From there the film follows Joan's year-long treatment, from discovery to treatment to double mastectomy and all the emotions that come with a potentially deadly diagnosis. It is the year that will test the stay-at-home couple's bond like no other. "We're both going through this," he says. "No, we're not!" she says.

There is nothing ordinary about "Ordinary Love." It is a well-observed slice of life that celebrates the mundane things that make up a life, particularly when trauma comes to town. Never maudlin and always heartfelt, it realistically handles the seven stages of grief — shock, denial, anger, bargaining, depression, testing, and acceptance — and even adds in a few others that accompanies a life changer like cancer. Screenwriter Owen McCafferty carefully navigates the story as far away from melodrama as possible to delve into the more elemental emotions of everything from compassion and kindness to resentment and rage.

Neeson and Manville, ably assisted by directors Lisa Barros D'Sa and Glenn Lyburn, appeal to the audience's sympathetic tendencies but also mine the humour that arises from the uncomfortable situations.

"Ordinary Love" avoids the pitfalls of many other films that deal with illness. It never shies away from the reality of the situation but finds tenderness in its character's humanity. After thirty years of marriage they still like one another and it shows. I defy you to watch Tom cut Joan's hair as it falls out in clumps due to chemotherapy and not feel the warm authenticity of the scene.

Extra Ordinary


Humour and horror may elicit different reactions, a giggle or a gasp, but in many ways they are the flip sides of the same coin. Both genres rely on timing and tension to make their point and both act as steam valves for emotions. A case in point? The supernatural shenanigans of "Extra Ordinary," a new film starring Will Forte as a Satanist, that finds a very pleasing mix of silly and scary.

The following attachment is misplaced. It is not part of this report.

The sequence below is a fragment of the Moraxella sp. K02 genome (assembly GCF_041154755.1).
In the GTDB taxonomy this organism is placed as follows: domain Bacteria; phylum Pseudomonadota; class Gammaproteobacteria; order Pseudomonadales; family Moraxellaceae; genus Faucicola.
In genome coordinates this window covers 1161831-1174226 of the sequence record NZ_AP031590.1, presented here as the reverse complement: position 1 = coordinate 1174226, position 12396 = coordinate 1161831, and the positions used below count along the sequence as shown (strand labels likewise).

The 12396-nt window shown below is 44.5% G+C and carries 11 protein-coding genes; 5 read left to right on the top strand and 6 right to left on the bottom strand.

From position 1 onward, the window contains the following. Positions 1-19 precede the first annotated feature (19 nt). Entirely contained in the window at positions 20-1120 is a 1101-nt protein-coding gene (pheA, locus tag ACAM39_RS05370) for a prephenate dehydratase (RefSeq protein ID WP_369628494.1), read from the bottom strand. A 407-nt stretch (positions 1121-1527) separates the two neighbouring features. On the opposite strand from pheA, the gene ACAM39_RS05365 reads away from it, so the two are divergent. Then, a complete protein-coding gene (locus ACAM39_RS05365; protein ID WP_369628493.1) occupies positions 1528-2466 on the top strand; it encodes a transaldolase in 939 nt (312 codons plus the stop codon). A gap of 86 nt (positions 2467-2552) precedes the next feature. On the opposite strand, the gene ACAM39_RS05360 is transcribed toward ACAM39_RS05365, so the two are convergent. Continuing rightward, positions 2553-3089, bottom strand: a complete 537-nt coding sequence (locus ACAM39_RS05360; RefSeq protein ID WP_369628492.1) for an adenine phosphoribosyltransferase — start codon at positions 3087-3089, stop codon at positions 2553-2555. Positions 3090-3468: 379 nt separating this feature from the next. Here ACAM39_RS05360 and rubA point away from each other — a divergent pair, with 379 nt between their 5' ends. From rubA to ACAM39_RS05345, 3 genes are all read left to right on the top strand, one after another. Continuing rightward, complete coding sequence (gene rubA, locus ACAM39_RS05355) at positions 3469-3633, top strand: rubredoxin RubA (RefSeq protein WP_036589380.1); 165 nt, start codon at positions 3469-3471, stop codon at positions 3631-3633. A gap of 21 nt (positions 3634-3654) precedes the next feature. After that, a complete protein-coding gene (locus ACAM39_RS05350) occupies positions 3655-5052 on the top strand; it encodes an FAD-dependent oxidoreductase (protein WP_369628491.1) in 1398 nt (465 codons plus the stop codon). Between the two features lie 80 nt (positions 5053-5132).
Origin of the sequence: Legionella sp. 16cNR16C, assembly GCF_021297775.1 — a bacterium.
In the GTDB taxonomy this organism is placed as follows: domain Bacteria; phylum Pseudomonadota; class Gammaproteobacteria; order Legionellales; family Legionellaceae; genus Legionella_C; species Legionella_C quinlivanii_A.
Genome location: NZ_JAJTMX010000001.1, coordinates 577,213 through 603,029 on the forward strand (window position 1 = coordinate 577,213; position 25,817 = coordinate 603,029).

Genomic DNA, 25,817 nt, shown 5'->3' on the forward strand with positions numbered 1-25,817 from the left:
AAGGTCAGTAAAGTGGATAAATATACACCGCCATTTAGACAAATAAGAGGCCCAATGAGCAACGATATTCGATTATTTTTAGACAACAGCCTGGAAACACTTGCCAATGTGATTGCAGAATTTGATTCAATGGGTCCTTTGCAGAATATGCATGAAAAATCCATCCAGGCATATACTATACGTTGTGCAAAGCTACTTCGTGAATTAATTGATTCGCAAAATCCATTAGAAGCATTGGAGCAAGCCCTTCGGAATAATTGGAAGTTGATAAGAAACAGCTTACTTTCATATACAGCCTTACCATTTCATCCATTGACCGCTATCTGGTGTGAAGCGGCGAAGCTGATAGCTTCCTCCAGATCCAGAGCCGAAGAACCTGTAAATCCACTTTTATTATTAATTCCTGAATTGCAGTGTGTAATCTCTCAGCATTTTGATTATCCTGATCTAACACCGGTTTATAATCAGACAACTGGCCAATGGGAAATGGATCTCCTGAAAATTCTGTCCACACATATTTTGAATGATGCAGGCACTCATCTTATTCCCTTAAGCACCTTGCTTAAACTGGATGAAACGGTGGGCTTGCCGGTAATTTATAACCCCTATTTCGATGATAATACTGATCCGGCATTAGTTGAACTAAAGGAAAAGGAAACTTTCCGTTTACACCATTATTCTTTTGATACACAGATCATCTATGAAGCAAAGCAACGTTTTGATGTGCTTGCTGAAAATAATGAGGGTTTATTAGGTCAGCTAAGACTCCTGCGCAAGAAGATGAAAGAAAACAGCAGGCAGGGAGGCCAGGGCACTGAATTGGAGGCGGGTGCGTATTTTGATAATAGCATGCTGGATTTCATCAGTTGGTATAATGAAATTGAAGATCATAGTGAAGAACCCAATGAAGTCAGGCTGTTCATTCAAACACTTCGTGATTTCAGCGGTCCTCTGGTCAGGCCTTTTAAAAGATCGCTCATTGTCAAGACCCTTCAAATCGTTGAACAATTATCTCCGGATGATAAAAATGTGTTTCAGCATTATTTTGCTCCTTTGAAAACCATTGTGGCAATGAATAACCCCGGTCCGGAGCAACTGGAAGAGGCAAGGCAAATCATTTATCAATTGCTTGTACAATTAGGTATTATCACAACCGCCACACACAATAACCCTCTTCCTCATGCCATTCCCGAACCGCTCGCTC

Set in rural Ireland, "Extra Ordinary" is the story of Rose (Maeve Higgins), a driving instructor with a gift for communicating to the dead courtesy of her late celebrity ghost buster father (Risteárd Cooper). People leave her messages asking her to use her supernatural skills for all sorts of things including, "finding my charger" and "looking into whether I'm pregnant." She has left the paranormal behind, haunted by the unfortunate childhood accident that claimed her father's life during the exorcism of a dog. "I don't use my gifts anymore," she says. "It's too dangerous."

In another part of town, a recent widower, the double-named Martin Martin (Barry Ward), is having some problems with his late wife who won't stay dead — she still runs the house and leaves messages like "You Must Pay... the Car Tax written in the steam on the bathroom mirror — and his teenage daughter Sarah (Emma Martin) has had enough. "We can't go on like this," says Sarah. "If you are too scared, I'm going to call someone." "Who you gonna call," Martin replies, in one of the film's many references to other spooky movies.